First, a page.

Translated from: Sous-marins malaisiens : la piste des rétrocommissions se précise
In the string of “suspicions over corruption relating to arms deals” a new case is about to join those that followed the sale of frigates to Taiwan and submarines to Pakistan: French submarines sold to Malaysia.
Further legal action is due to be initiated in the next few days, with Suaram, a Malaysian NGO dedicated to the fight against corruption and member of the International Federation for Human Rights (FIDH), applying to join proceedings as a civil party, which already applied for a judicial review in November 2009.
Suaram would thereby have access to the details of the investigation, which is also a way to force the prosecution service to contact an examining magistrate, the last step before a trial that could last for years.
As was the case for contracts won by the DCN for submarines to Pakistan and frigates to Taiwan, there are increasing suspicions of retrocommissions to French political parties (See following graph). This case concerns the sale of two Scorpène submarines and an Agosta submarine to the Malaysian government. A contract worth approximately one billion euros, that was signed in 2002 with the Malaysian DCNS (former DCN, Department of Naval Construction) and Thalès.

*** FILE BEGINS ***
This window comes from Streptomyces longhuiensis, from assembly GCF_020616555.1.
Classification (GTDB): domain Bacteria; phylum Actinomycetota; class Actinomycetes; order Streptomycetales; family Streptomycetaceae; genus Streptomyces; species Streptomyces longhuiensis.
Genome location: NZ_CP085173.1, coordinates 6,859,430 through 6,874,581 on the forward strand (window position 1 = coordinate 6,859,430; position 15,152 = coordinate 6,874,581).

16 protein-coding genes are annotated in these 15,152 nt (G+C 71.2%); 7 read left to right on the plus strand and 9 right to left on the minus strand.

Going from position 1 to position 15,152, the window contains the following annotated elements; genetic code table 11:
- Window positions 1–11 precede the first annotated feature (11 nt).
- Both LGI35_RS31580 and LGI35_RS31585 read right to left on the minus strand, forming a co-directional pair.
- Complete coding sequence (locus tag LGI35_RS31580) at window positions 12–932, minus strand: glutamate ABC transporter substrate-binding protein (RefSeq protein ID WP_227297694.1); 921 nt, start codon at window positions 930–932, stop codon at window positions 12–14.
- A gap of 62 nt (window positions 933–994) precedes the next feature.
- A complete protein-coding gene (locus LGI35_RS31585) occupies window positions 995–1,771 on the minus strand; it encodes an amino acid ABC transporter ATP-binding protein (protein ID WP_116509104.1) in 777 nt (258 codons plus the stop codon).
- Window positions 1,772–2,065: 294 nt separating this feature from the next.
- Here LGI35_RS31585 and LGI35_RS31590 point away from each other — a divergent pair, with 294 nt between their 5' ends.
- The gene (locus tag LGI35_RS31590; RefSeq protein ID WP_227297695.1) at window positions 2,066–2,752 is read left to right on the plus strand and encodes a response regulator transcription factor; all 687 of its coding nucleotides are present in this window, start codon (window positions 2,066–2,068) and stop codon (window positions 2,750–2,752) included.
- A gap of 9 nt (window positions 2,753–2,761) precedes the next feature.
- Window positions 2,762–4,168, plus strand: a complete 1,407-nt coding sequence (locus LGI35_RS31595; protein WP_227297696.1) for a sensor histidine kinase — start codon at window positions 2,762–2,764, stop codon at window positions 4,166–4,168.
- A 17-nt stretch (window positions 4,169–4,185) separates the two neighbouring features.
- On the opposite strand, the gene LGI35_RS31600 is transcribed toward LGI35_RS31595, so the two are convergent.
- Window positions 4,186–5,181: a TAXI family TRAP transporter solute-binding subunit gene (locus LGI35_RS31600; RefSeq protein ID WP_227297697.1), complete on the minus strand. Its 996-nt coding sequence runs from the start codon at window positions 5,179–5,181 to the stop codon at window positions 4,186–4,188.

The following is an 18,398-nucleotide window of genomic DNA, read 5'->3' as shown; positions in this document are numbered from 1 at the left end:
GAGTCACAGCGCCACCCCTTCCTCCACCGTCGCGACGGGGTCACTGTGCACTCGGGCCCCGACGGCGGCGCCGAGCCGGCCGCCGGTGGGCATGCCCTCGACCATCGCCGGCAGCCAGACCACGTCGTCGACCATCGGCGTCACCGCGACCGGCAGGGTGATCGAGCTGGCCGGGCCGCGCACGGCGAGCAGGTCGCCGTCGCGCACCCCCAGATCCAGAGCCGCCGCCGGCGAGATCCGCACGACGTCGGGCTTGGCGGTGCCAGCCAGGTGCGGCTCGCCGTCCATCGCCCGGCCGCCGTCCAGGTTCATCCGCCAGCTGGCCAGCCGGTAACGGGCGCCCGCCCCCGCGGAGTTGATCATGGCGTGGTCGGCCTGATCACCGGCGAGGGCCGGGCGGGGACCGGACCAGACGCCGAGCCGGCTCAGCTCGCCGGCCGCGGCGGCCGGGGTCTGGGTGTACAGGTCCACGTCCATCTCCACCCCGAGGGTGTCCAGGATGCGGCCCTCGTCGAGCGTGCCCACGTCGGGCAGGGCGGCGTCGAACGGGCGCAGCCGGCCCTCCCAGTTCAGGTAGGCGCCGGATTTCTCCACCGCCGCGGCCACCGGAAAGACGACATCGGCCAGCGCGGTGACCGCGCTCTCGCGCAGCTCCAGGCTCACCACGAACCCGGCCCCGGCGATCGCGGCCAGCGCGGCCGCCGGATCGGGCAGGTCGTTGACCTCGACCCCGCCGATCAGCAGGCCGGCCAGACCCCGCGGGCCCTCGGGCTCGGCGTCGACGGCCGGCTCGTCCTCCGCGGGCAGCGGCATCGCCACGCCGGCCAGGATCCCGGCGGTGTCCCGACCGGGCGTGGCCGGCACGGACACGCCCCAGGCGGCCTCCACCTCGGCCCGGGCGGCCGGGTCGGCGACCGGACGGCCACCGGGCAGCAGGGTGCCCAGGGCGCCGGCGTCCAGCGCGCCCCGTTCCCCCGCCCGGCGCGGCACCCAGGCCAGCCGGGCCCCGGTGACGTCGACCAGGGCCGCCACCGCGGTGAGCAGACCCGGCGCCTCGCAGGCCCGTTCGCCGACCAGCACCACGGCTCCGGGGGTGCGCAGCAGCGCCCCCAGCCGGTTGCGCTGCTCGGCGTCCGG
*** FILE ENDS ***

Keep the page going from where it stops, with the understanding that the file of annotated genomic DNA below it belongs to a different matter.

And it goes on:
A model’s body blown up with explosives
Sex, murder, bribery, and suspicions rocommissions: the cocktail is explosive. It all started with the 2006 murder of Altantuya Shaaribu, a young model, interpreter and also an intermediary in this contract. Her body was found in the Malaysian jungle after being blown apart with explosives.
The young woman appears to have been assassinated for having loudly demanded her share of the commission in an arms deal, in which the other parties involved were her lover, Abdul Razak Baginda, a friend and adviser of the other person involved, Rajib Nazak, then Malaysia’s Minister of Defence and now the country’s prime minister.
However, this shady affair hides another, which the French courts took note of. In December 2009, Suaram filed an initial suit against X at the Paris court for “active and passive corruption, trading of favours and abuse of corporate assets”.
The state prosecutor Jean-Claude Marin then opened a preliminary investigation.
At the time, it was suspected that a bribe of 114 million euros had been paid by the company Armaris (a subsidiary of DCNI and Thalès) to the Prime Minister Najib Razak and his entourage, through the company Perimekar.
This company, which was officially established to “coordinate” the sale of the three submarines, had Abdul Razak Baginda’s wife as its majority shareholder.
France in violation because of the OECD Convention
However, in the suit filed in December 2009, the plaintiffs argued, that in light of the way the company operated:
“There is no doubt that this legal entity [Perimekar] was created with a single goal: to organise the payment of commission and distribute the amount amongst the different beneficiaries – Malaysian officials and/or Malaysian or foreign intermediaries.”